Are we there yet?

Stupidity soars to new heights while I stay grounded.

VIETNAM | Thursday, 16 December 2010 | Views [575]

Staring at stains on the ceiling and taking photos of myself when I should have been panicking.

Staring at stains on the ceiling and taking photos of myself when I should have been panicking.

You can't have a signature move unless you put it in to action at every available opportunity. Like John Travolta and a dance floor, Tiger Woods and a bedroom, er golf course or Dubya and his Texan ranch, my place to shine is the airport. I'm extremely punctual socially, I'm never late for work and I'm often too early in bed. Why can't I make it on time for a flight in the middle of the afternoon? It's like Groundhog Day every time I go to the airport. It hardly even needs detailing here because it's always the same story; almost.

Waking up on your last day on holiday is never a pleasant feeling. Last night's are generally an exercise in alcohol engineered denial. The hangover carries the extra burden of sadness that something is ending, other than the desire to never drink again. I stared at the stains on the bedroom ceiling hoping that seeing something crazy in them might help me avoid work by having a short holiday in a nut house. One stain looked like someone had managed to spew on the roof, but aside from defying explanation, nothing proved my sanity was fraying.

I packed my backpack, thankful I had opted to buy a 100 litre bag as I needed every square inch. Hawkers, salesmen, touts, taxi drivers and the whole of Thailand was conspiring with Fate to keep me in the country and help me go through the last of my remaining cash. A 3pm flight made me somewhat complacent about busting my chops to get to the airport. The airport shuttle is punctual and leaves from a certain point near Khao San Road on a regular basis. Not regular enough for me though. Departures were hourly during the day and missing one bus by 10 minutes ensured a 50 minute wait for the next.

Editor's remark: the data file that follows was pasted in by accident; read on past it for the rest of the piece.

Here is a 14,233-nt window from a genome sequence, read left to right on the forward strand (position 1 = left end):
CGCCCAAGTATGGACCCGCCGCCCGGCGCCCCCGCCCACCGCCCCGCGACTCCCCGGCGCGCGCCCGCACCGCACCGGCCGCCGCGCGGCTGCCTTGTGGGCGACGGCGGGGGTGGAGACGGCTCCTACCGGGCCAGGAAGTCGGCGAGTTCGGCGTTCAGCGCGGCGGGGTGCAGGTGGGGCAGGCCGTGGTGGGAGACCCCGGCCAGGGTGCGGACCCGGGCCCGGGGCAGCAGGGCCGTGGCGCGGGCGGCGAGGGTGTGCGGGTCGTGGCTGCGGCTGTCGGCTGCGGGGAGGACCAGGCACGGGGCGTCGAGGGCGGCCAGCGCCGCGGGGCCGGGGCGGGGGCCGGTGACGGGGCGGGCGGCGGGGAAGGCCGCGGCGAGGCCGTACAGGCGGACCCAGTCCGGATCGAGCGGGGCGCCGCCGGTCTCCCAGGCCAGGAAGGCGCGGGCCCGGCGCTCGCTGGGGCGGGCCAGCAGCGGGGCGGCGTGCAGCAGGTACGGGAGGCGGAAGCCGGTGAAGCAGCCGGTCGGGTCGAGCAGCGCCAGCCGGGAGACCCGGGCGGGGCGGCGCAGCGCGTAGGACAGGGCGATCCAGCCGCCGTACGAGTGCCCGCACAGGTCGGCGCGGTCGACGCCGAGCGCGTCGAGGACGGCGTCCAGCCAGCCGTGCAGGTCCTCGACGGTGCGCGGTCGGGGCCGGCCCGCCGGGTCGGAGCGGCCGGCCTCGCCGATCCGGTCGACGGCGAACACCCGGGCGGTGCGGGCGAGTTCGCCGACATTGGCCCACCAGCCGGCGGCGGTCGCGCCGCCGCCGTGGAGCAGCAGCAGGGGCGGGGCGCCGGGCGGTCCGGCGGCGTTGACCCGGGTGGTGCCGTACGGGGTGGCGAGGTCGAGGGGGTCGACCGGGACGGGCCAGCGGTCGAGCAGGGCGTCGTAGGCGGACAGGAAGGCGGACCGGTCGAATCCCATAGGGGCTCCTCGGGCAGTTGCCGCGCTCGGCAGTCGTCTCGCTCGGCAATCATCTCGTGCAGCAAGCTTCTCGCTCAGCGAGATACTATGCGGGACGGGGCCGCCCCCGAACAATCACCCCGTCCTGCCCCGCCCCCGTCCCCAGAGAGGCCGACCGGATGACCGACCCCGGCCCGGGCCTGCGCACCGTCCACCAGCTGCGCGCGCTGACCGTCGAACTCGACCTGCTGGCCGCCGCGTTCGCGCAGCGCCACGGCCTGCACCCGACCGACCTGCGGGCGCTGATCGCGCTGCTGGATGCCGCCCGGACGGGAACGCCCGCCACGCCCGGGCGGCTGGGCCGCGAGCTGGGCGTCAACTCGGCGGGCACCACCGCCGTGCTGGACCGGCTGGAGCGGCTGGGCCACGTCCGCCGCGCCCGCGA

That didn't pose a problem as it still gave me over an hour at the airport. It was cutting it fine for an international flight but I am a master chef when it came to slicing my luck as thinly as possible. Unfortunately my bag was a weight-watchers reject and I had to supersize my luggage allowance. That didn't score me any fries but put me back a further 20 minutes, and removed the possibility of being able to afford some fries for myself.

With Sarah's back resembling an orchard in autumn, she was incapable of being her own pack horse. I had to play beast of burden, and would have done so more merrily if I hadn't have seen a clock on the stagger to her check-in counter. Alarm bells were chiming gently, but the airport's force-field was forbidding me from using any of my higher mammal faculties. I thought a facade that portrayed mild panic was becoming appropriate and sped through a farewell with Sarah.

That facade got a complete make-over as soon as I saw the queues for passport control. Mild panic might have been appropriate for someone who wasn't so well versed in the painful procedures that follow a missed flight. I had 45 minutes to come up with a better response to a situation I am more used to than its apparently more normal opposite of actually making the flight. I settled for apathy, not out of resignation, but an awareness that hysterics would have far further reaching consequences.

I had to remove my bracelet and lose my bottle of water to make it through screening, surprised there was no full body cavity search. 10 security personnel were confronting a problem that would be more regular than not, and should not have taken 5 minutes to resolve. But it did. It was passed actual departure time and I was not making that plane. But like a true Aussie battler, I still ran 500 miles through Suvarnabhumi’s ridiculously long hallways expecting to see a plane at the gate. It wasn't. And people sitting at the next gate took no small pleasure in looking at me, looking at my plane taxing to the runway, then looking back at me to evaluate how appropriately disappointed I looked.